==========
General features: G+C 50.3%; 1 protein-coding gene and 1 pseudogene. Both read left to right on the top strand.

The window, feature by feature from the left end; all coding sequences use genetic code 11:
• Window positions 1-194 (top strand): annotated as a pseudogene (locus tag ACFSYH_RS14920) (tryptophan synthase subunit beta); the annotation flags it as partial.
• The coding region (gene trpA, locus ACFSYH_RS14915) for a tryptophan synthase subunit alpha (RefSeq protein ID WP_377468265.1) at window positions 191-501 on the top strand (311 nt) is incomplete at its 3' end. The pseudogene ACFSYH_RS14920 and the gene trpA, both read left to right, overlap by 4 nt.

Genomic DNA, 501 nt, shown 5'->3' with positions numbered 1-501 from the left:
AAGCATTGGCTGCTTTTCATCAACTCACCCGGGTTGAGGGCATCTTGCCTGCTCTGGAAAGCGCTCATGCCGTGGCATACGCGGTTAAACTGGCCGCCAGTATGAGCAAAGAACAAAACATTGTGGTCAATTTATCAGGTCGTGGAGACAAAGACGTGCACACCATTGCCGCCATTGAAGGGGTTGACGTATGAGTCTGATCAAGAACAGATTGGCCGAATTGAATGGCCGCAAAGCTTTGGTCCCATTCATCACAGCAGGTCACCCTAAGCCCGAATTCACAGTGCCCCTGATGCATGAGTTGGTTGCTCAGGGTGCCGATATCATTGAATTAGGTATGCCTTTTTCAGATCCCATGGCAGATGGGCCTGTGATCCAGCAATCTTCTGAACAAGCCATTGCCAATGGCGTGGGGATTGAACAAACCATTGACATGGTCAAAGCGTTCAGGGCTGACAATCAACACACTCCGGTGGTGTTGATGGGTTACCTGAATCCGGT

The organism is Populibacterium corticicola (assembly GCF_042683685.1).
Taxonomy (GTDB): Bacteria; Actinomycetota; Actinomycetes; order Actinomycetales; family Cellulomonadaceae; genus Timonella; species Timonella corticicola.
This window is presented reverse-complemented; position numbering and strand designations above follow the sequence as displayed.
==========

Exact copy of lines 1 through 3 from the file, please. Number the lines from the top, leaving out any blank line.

General features: G+C 50.3%; 1 protein-coding gene and 1 pseudogene. Both read left to right on the top strand.

The window, feature by feature from the left end; all coding sequences use genetic code 11:
• Window positions 1-194 (top strand): annotated as a pseudogene (locus tag ACFSYH_RS14920) (tryptophan synthase subunit beta); the annotation flags it as partial.